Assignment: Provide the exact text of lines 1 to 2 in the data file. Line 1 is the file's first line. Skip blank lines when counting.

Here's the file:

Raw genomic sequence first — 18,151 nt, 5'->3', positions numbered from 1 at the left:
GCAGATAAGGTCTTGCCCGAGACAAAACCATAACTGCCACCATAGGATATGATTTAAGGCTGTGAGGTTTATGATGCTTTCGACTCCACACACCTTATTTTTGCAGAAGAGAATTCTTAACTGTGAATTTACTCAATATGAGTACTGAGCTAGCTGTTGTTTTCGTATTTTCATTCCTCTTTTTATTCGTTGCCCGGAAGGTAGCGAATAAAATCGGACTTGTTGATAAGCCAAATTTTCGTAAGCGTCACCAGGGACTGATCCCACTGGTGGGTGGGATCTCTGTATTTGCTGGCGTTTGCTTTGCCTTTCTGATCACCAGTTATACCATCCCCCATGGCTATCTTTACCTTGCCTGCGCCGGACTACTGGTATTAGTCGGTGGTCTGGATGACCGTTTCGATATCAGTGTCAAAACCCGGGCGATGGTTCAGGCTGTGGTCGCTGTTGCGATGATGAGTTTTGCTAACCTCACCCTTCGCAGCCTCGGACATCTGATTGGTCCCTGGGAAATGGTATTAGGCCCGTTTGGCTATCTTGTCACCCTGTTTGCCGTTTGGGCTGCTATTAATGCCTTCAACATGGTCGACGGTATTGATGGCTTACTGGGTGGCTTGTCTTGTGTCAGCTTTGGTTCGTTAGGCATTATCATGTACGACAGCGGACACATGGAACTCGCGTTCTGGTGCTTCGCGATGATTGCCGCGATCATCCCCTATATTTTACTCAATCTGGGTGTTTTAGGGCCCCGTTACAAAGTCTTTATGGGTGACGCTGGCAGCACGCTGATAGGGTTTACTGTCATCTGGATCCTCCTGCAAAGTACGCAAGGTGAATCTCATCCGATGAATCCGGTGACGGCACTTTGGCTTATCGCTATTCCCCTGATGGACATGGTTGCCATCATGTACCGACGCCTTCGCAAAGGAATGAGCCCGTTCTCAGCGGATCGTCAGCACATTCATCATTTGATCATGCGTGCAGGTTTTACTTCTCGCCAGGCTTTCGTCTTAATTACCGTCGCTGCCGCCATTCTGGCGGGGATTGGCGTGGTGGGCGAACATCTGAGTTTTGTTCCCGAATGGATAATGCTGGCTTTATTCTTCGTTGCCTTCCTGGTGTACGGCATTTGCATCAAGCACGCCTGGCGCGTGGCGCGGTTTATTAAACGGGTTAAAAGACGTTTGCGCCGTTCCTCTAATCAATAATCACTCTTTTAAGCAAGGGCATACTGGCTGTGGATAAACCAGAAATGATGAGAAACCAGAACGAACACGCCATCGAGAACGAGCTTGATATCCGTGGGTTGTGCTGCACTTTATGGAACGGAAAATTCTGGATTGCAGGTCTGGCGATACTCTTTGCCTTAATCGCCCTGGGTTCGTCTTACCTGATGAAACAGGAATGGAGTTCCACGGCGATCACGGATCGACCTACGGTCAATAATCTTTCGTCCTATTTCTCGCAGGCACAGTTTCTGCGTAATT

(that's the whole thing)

Raw genomic sequence first — 18,151 nt, 5'->3', positions numbered from 1 at the left:
GCAGATAAGGTCTTGCCCGAGACAAAACCATAACTGCCACCATAGGATATGATTTAAGGCTGTGAGGTTTATGATGCTTTCGACTCCACACACCTTATTTTTGCAGAAGAGAATTCTTAACTGTGAATTTACTCAATATGAGTACTGAGCTAGCTGTTGTTTTCGTATTTTCATTCCTCTTTTTATTCGTTGCCCGGAAGGTAGCGAATAAAATCGGACTTGTTGATAAGCCAAATTTTCGTAAGCGTCACCAGGGACTGATCCCACTGGTGGGTGGGATCTCTGTATTTGCTGGCGTTTGCTTTGCCTTTCTGATCACCAGTTATACCATCCCCCATGGCTATCTTTACCTTGCCTGCGCCGGACTACTGGTATTAGTCGGTGGTCTGGATGACCGTTTCGATATCAGTGTCAAAACCCGGGCGATGGTTCAGGCTGTGGTCGCTGTTGCGATGATGAGTTTTGCTAACCTCACCCTTCGCAGCCTCGGACATCTGATTGGTCCCTGGGAAATGGTATTAGGCCCGTTTGGCTATCTTGTCACCCTGTTTGCCGTTTGGGCTGCTATTAATGCCTTCAACATGGTCGACGGTATTGATGGCTTACTGGGTGGCTTGTCTTGTGTCAGCTTTGGTTCGTTAGGCATTATCATGTACGACAGCGGACACATGGAACTCGCGTTCTGGTGCTTCGCGATGATTGCCGCGATCATCCCCTATATTTTACTCAATCTGGGTGTTTTAGGGCCCCGTTACAAAGTCTTTATGGGTGACGCTGGCAGCACGCTGATAGGGTTTACTGTCATCTGGATCCTCCTGCAAAGTACGCAAGGTGAATCTCATCCGATGAATCCGGTGACGGCACTTTGGCTTATCGCTATTCCCCTGATGGACATGGTTGCCATCATGTACCGACGCCTTCGCAAAGGAATGAGCCCGTTCTCAGCGGATCGTCAGCACATTCATCATTTGATCATGCGTGCAGGTTTTACTTCTCGCCAGGCTTTCGTCTTAATTACCGTCGCTGCCGCCATTCTGGCGGGGATTGGCGTGGTGGGCGAACATCTGAGTTTTGTTCCCGAATGGATAATGCTGGCTTTATTCTTCGTTGCCTTCCTGGTGTACGGCATTTGCATCAAGCACGCCTGGCGCGTGGCGCGGTTTATTAAACGGGTTAAAAGACGTTTGCGCCGTTCCTCTAATCAATAATCACTCTTTTAAGCAAGGGCATACTGGCTGTGGATAAACCAGAAATGATGAGAAACCAGAACGAACACGCCATCGAGAACGAGCTTGATATCCGTGGGTTGTGCTGCACTTTATGGAACGGAAAATTCTGGATTGCAGGTCTGGCGATACTCTTTGCCTTAATCGCCCTGGGTTCGTCTTACCTGATGAAACAGGAATGGAGTTCCACGGCGATCACGGATCGACCTACGGTCAATAATCTTTCGTCCTATTTCTCGCAGGCACAGTTTCTGCGTAATT